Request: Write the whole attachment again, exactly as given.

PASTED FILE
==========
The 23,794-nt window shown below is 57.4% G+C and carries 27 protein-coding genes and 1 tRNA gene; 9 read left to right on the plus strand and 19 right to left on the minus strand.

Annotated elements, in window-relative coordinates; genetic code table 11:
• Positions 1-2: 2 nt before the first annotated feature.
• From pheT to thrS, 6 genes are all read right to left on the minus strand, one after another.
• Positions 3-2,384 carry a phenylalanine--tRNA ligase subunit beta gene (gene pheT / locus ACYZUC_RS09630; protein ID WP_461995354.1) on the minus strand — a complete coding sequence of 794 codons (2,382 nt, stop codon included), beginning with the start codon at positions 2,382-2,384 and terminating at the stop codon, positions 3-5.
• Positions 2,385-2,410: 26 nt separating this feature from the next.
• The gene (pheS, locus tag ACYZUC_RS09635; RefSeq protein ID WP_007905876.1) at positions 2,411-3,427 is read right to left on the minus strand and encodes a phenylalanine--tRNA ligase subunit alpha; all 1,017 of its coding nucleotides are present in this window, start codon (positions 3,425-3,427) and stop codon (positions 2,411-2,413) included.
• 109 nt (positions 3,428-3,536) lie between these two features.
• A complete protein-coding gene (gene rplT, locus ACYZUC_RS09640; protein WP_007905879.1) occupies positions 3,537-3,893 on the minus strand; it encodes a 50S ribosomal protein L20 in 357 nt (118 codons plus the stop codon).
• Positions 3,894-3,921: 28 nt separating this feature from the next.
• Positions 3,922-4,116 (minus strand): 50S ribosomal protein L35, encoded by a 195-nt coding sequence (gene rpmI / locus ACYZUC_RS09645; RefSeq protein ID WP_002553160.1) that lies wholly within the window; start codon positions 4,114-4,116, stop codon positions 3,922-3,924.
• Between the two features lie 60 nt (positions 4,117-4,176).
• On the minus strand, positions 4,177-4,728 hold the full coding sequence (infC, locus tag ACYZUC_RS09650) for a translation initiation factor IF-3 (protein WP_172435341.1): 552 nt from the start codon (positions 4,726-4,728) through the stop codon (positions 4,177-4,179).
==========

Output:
The 23,794-nt window shown below is 57.4% G+C and carries 27 protein-coding genes and 1 tRNA gene; 9 read left to right on the plus strand and 19 right to left on the minus strand.

Annotated elements, in window-relative coordinates; genetic code table 11:
• Positions 1-2: 2 nt before the first annotated feature.
• From pheT to thrS, 6 genes are all read right to left on the minus strand, one after another.
• Positions 3-2,384 carry a phenylalanine--tRNA ligase subunit beta gene (gene pheT / locus ACYZUC_RS09630; protein ID WP_461995354.1) on the minus strand — a complete coding sequence of 794 codons (2,382 nt, stop codon included), beginning with the start codon at positions 2,382-2,384 and terminating at the stop codon, positions 3-5.
• Positions 2,385-2,410: 26 nt separating this feature from the next.
• The gene (pheS, locus tag ACYZUC_RS09635; RefSeq protein ID WP_007905876.1) at positions 2,411-3,427 is read right to left on the minus strand and encodes a phenylalanine--tRNA ligase subunit alpha; all 1,017 of its coding nucleotides are present in this window, start codon (positions 3,425-3,427) and stop codon (positions 2,411-2,413) included.
• 109 nt (positions 3,428-3,536) lie between these two features.
• A complete protein-coding gene (gene rplT, locus ACYZUC_RS09640; protein WP_007905879.1) occupies positions 3,537-3,893 on the minus strand; it encodes a 50S ribosomal protein L20 in 357 nt (118 codons plus the stop codon).
• Positions 3,894-3,921: 28 nt separating this feature from the next.
• Positions 3,922-4,116 (minus strand): 50S ribosomal protein L35, encoded by a 195-nt coding sequence (gene rpmI / locus ACYZUC_RS09645; RefSeq protein ID WP_002553160.1) that lies wholly within the window; start codon positions 4,114-4,116, stop codon positions 3,922-3,924.
• Between the two features lie 60 nt (positions 4,117-4,176).
• On the minus strand, positions 4,177-4,728 hold the full coding sequence (infC, locus tag ACYZUC_RS09650) for a translation initiation factor IF-3 (protein WP_172435341.1): 552 nt from the start codon (positions 4,726-4,728) through the stop codon (positions 4,177-4,179).